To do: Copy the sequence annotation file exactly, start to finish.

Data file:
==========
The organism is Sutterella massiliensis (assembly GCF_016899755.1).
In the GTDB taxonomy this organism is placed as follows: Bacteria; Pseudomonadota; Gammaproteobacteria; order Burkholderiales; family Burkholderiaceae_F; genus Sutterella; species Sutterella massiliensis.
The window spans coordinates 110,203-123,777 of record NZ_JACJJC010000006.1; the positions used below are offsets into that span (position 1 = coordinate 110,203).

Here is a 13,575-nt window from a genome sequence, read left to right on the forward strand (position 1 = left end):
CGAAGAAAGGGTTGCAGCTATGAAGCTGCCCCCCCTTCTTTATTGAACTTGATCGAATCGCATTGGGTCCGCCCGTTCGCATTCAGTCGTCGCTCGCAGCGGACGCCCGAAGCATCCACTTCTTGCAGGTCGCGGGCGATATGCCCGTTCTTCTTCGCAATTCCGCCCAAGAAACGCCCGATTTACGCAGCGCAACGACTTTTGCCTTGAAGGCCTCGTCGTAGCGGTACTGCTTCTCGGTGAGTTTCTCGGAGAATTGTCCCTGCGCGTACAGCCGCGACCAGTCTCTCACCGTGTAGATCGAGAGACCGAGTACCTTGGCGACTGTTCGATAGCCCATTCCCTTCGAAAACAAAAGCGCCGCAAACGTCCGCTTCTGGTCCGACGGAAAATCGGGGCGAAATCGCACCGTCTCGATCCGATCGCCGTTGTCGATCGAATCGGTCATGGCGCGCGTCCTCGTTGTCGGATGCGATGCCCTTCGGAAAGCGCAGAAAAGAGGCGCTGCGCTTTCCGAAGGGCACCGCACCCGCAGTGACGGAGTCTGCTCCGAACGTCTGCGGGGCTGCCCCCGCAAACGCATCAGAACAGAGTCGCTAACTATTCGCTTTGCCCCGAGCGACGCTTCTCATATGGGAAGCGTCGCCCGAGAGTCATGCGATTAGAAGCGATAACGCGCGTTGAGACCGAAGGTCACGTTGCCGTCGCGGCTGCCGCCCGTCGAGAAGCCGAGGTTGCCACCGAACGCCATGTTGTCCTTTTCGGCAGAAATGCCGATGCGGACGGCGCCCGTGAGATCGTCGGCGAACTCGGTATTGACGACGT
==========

The organism is Sutterella massiliensis (assembly GCF_016899755.1).
In the GTDB taxonomy this organism is placed as follows: Bacteria; Pseudomonadota; Gammaproteobacteria; order Burkholderiales; family Burkholderiaceae_F; genus Sutterella; species Sutterella massiliensis.
The window spans coordinates 110,203-123,777 of record NZ_JACJJC010000006.1; the positions used below are offsets into that span (position 1 = coordinate 110,203).

Here is a 13,575-nt window from a genome sequence, read left to right on the forward strand (position 1 = left end):
CGAAGAAAGGGTTGCAGCTATGAAGCTGCCCCCCCTTCTTTATTGAACTTGATCGAATCGCATTGGGTCCGCCCGTTCGCATTCAGTCGTCGCTCGCAGCGGACGCCCGAAGCATCCACTTCTTGCAGGTCGCGGGCGATATGCCCGTTCTTCTTCGCAATTCCGCCCAAGAAACGCCCGATTTACGCAGCGCAACGACTTTTGCCTTGAAGGCCTCGTCGTAGCGGTACTGCTTCTCGGTGAGTTTCTCGGAGAATTGTCCCTGCGCGTACAGCCGCGACCAGTCTCTCACCGTGTAGATCGAGAGACCGAGTACCTTGGCGACTGTTCGATAGCCCATTCCCTTCGAAAACAAAAGCGCCGCAAACGTCCGCTTCTGGTCCGACGGAAAATCGGGGCGAAATCGCACCGTCTCGATCCGATCGCCGTTGTCGATCGAATCGGTCATGGCGCGCGTCCTCGTTGTCGGATGCGATGCCCTTCGGAAAGCGCAGAAAAGAGGCGCTGCGCTTTCCGAAGGGCACCGCACCCGCAGTGACGGAGTCTGCTCCGAACGTCTGCGGGGCTGCCCCCGCAAACGCATCAGAACAGAGTCGCTAACTATTCGCTTTGCCCCGAGCGACGCTTCTCATATGGGAAGCGTCGCCCGAGAGTCATGCGATTAGAAGCGATAACGCGCGTTGAGACCGAAGGTCACGTTGCCGTCGCGGCTGCCGCCCGTCGAGAAGCCGAGGTTGCCACCGAACGCCATGTTGTCCTTTTCGGCAGAAATGCCGATGCGGACGGCGCCCGTGAGATCGTCGGCGAACTCGGTATTGACGACGT